- New Jersey High Court Finds Limit to Flood Coverage for Sandy Damage
- August 23, 2017
The New Jersey Supreme Court rejected an insurance policyholder's interpretation of a property insurance policy's limiting language and its position that "any policyholder not involved in the insurance industry is an unsophisticated policyholder", and it enforced a $1,000,000 limit of flood coverage.
The policyholder's claim to its commercial property insurer under its surplus lines policy included more than $1 million in physical property damage plus more than $200,000 for the cost of debris removal. There was no dispute as to a $1 million limit for property damage under the policy's flood coverage. However, the policyholder claimed it was entitled to more, under the policy's debris removal coverage, in excess of that limit. The insurer responded that the flood coverage was limited to $1 million, including the debris removal claim, and it paid the $1 million. Policyholder sued for more.
The question was one of policy interpretation. A thicket of policy terms, conditions and declarations, patched together in separate forms and endorsements, set forth the ordinary property coverage, additional flood coverage, and the extra coverage for debris removal. Could they be resolved with each other, and if so, how? Time-honored legal doctrines of contractual interpretation such as "plain meaning", "reasonable expectations", and the "contra proferentem" rule have been developed to guide courts in sorting out such problems.
The insurer contended that the policy language was clear enough and set a single limit applying to this claim since it arose out of a single flood occurrence. The policyholder contended that the policy included a separate limit for debris removal, or it appeared to, or at least it should. The issue became whether the policy was ambiguous, in which case the court was obliged to find coverage.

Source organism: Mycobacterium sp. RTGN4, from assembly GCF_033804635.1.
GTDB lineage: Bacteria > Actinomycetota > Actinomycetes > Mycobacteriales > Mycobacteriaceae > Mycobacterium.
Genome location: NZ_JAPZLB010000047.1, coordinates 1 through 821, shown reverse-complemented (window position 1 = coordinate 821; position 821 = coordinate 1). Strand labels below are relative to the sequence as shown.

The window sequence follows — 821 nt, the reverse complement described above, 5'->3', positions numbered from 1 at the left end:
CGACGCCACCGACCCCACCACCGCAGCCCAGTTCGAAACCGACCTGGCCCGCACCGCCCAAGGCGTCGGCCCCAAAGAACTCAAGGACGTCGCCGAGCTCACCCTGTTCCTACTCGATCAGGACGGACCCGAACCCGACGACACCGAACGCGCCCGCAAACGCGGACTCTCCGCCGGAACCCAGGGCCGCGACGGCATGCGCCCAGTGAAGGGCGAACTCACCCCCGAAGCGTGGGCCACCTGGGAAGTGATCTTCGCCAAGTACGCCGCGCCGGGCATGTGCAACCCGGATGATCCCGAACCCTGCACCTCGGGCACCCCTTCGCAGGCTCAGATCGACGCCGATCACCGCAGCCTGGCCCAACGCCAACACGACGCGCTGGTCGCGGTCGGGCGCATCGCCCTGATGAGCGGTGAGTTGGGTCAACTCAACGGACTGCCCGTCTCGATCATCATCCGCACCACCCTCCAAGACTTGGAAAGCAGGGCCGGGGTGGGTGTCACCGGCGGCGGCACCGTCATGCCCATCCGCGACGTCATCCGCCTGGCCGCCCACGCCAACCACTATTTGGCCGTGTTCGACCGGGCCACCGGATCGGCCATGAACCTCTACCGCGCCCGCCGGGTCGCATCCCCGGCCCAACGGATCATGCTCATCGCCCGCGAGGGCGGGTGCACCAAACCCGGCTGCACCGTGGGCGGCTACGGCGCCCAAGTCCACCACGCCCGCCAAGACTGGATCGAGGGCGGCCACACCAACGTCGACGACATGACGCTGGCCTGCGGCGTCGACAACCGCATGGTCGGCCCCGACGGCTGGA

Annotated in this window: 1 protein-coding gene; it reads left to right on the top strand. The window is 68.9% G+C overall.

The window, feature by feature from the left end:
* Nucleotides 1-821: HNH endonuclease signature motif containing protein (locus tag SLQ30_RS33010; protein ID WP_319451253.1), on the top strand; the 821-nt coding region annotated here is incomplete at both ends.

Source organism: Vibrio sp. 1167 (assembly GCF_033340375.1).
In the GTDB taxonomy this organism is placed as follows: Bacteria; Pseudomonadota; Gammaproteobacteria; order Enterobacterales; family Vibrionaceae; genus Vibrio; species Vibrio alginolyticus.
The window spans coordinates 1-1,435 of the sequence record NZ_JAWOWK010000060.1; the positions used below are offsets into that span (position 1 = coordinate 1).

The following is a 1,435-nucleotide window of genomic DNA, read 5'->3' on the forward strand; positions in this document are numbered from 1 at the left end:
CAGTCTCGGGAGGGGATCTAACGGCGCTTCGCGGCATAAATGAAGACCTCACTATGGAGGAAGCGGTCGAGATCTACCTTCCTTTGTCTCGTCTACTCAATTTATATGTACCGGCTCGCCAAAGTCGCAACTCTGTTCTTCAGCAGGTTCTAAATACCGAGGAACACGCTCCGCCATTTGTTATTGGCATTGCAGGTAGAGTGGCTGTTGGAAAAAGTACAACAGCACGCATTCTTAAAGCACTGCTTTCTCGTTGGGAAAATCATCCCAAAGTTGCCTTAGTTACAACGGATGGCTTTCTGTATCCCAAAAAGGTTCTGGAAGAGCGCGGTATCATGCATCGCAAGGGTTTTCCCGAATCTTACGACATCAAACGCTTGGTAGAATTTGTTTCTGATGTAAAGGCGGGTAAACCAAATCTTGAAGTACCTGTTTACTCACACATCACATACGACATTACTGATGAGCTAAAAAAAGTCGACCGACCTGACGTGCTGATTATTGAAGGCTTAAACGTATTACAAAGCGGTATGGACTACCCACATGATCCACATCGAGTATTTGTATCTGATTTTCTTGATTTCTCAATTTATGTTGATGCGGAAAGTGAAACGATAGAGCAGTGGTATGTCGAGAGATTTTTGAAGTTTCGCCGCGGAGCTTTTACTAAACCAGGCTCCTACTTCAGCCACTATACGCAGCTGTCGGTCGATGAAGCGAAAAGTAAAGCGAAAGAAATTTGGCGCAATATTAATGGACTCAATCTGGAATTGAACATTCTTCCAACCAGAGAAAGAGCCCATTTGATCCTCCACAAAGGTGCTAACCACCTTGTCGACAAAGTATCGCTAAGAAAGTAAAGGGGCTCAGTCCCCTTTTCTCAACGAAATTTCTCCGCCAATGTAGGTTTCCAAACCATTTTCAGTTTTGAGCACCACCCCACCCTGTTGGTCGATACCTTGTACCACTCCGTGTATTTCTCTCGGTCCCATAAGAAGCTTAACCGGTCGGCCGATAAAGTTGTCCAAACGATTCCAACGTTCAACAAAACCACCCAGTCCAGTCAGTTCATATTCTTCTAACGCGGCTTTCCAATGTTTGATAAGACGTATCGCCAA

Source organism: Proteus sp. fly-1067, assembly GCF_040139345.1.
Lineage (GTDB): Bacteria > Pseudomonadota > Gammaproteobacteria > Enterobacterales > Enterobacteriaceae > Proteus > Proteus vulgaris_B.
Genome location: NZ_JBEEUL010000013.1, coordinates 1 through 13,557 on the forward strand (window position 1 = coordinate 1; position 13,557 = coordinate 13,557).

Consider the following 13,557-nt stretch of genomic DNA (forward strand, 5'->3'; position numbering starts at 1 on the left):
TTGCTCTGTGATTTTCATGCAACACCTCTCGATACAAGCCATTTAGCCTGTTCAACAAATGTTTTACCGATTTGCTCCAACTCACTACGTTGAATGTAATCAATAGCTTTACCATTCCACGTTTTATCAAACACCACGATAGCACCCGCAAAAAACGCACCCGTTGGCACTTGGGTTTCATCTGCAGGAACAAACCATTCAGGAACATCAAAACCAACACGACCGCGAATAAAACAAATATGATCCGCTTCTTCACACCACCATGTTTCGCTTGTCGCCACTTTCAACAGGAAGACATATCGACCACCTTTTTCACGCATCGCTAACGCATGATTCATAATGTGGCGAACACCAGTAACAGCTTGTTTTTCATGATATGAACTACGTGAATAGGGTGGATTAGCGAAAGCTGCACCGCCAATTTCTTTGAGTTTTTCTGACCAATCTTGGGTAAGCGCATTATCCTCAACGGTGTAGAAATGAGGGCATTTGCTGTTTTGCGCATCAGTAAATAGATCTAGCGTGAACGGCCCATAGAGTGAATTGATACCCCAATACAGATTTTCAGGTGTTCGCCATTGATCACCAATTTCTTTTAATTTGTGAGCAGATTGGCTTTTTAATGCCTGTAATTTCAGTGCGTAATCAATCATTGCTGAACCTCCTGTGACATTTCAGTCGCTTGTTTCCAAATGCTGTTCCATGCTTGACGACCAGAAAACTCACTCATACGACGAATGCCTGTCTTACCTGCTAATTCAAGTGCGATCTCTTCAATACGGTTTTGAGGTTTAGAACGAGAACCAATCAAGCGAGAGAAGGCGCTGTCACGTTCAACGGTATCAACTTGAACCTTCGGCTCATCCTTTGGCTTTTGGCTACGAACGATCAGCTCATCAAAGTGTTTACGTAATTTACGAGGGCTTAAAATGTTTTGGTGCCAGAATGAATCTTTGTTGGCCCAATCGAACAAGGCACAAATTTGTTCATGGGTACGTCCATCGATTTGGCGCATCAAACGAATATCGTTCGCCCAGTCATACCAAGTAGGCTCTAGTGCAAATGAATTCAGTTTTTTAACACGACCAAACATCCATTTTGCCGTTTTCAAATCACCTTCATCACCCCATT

At the trial court level, the insurer prevailed: the policy was not ambiguous and the flood damage limit "nullified" coverage above the limit. A general condition that the policyholder relied upon was subject to a more specific term indicating that the flood limit applied to "'all losses' caused by flood". There was an appeal, and the Appellate Division reversed and remanded for entry of judgment in favor of the policyholder. By its reading of the policy, the different limits applied to different things: buildings, rather than occurrences. This sweet harmonizing of conflicting terms would provide the policy with the additional coverage limit.
The Supreme Court granted certification, and it reversed and reinstated the trial court's decision. It held that, "[T]he Flood Endorsement controls the extent of flood coverage and it is not modified by the rest of the Policy's terms." For the high court, it was just a matter of reading the plain language. It found "a conflicting interpretation suggested by litigants rather than a genuine ambiguity", and moreover the policyholder was not so unsophisticated that it should benefit from special interpretive doctrines applying against insurers. Courts elsewhere had interpreted similar policies the same way, supporting the high court's reading.The New Jersey Supreme Court's decision in Oxford Realty has significance not just for those policyholders with flood and debris removal coverage under similar policy terms and conditions. For those policyholders, of course, the decision can have a very significant impact upon their total recovery. For example in Oxford Realty, the additional the debris removal limit would have added more than twenty percent to the policyholder's ultimate recovery. In innumerable other settings, where policy declarations, forms and endorsements pile up a confusing array of terms and conditions, this decision signals that litigants should look first to the plain meaning. Policyholders should not resort immediately to comforting doctrines, as the high court can and may just wash their reliance on those doctrines away, like so much shoreline in a bad storm.